After falling to LeBron again, the Chicago Bulls face a complex future

What's next for the Chicago Bulls?

The Chicago Bulls had their best chance of the century, this year, to get through the Eastern Conference and fight for a title in the NBA Finals. But after an incredibly dispiriting 94-73 loss to LeBron James and the Cleveland Cavaliers, it would appear this iteration of the Bulls is all but done, and facing a ton of change this summer. The Bulls lost their series to Cleveland 4-2.

A year of rumors backed up by every major league insider says that head coach Tom Thibodeau came into the postseason with the likely impossible task of doing well enough to save his job. Not even making to the conference finals surely marks his death knell, as he and his front office have far too much bad blood to proceed with anything less than a championship as their olive branch.

Center Joakim Noah, long considered a cornerstone, never looked like the same player in 2014-15 after arthroscopic knee surgery last summer. It’s healthy to wonder whether he ever will. Noah is now 30, and having spent five seasons gutting out every hurt he could under Thibodeau, his body could be facing an early breakdown.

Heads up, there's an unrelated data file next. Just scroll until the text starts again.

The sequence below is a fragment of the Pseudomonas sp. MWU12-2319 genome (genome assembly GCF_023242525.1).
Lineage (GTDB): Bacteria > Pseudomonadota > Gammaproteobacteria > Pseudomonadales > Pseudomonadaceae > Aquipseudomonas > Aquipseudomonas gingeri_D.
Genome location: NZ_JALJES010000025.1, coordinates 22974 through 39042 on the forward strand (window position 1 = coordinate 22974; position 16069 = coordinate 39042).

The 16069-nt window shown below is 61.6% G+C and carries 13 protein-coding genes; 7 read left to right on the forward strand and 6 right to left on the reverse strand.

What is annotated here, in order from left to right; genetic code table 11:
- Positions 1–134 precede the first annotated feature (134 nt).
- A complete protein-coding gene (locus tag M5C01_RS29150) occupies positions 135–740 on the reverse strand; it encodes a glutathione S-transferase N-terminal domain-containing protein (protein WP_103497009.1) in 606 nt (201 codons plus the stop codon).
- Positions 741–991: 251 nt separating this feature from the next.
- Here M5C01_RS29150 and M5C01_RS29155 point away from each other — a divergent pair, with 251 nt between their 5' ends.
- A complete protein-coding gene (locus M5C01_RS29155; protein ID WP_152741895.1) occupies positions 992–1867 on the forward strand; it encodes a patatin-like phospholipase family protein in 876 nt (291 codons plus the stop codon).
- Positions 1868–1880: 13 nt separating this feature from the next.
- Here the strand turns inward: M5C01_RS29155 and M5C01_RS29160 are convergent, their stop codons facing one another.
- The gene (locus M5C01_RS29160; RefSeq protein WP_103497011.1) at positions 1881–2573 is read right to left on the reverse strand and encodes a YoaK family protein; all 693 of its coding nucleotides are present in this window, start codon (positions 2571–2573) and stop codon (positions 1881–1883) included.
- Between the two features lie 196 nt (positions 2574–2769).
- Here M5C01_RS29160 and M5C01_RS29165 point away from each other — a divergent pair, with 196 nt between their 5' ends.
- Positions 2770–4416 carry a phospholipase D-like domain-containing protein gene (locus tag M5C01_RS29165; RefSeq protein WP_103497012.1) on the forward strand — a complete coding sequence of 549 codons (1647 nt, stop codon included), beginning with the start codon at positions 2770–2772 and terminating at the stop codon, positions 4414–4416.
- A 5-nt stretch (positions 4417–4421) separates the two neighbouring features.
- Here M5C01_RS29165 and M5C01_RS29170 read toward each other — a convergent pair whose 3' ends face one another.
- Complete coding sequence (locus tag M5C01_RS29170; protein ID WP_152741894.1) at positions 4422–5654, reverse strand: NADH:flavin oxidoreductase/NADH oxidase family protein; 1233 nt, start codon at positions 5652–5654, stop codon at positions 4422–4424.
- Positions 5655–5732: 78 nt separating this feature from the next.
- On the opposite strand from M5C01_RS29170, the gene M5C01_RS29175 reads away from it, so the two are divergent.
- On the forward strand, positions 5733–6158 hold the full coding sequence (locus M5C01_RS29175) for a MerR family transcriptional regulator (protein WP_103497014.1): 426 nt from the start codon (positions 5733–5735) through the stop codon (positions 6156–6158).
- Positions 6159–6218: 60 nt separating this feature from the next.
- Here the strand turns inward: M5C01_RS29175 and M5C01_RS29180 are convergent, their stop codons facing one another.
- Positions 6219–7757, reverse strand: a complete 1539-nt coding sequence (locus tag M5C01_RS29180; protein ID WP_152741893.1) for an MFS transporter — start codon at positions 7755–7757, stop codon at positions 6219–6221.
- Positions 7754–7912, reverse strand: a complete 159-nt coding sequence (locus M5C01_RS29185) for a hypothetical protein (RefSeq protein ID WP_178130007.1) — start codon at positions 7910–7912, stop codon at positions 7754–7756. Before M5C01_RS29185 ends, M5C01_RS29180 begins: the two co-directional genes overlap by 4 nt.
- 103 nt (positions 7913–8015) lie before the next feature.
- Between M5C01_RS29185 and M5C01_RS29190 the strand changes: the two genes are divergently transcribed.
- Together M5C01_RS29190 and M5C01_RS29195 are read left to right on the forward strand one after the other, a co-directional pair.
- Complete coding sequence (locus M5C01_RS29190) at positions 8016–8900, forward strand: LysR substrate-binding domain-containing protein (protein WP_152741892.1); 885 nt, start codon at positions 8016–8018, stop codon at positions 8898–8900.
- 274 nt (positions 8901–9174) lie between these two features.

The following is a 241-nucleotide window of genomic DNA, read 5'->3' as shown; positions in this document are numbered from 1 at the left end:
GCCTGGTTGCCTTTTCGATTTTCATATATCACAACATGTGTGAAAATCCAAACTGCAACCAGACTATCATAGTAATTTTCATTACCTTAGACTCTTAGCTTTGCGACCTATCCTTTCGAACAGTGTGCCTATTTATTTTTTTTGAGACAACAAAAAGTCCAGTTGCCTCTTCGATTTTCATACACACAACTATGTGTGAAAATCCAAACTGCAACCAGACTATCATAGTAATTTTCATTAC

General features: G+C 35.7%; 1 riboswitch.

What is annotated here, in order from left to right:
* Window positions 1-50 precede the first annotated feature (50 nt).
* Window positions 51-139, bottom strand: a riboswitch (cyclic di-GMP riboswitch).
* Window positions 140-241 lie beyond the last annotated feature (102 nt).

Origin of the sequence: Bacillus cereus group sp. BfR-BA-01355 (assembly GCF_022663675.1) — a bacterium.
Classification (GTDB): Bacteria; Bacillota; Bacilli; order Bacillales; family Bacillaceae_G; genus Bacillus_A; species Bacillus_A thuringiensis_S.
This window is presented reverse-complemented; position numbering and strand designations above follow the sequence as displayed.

Jimmy Butler, the Bulls’ breakout star of the year, is heading into restricted free agency. Keeping him around will cost a pretty penny, with many teams believed to be in the running to woo Butler with a maximum offer. If Chicago wants the breathing room to keep him and stay under the cap limit, they may need to trade someone off. All eyes point to veteran forward Taj Gibson, whose future was murky from the second the team brought rookie Nikola Mirotic over from Spain.

The one piece of good, solid news? Derrick Rose finally started to look like an elite impact player again in the playoffs. Building around him, Butler and an improving Mirotic going forward is a path that inspires some optimism.


— John Wilmes


More Stories: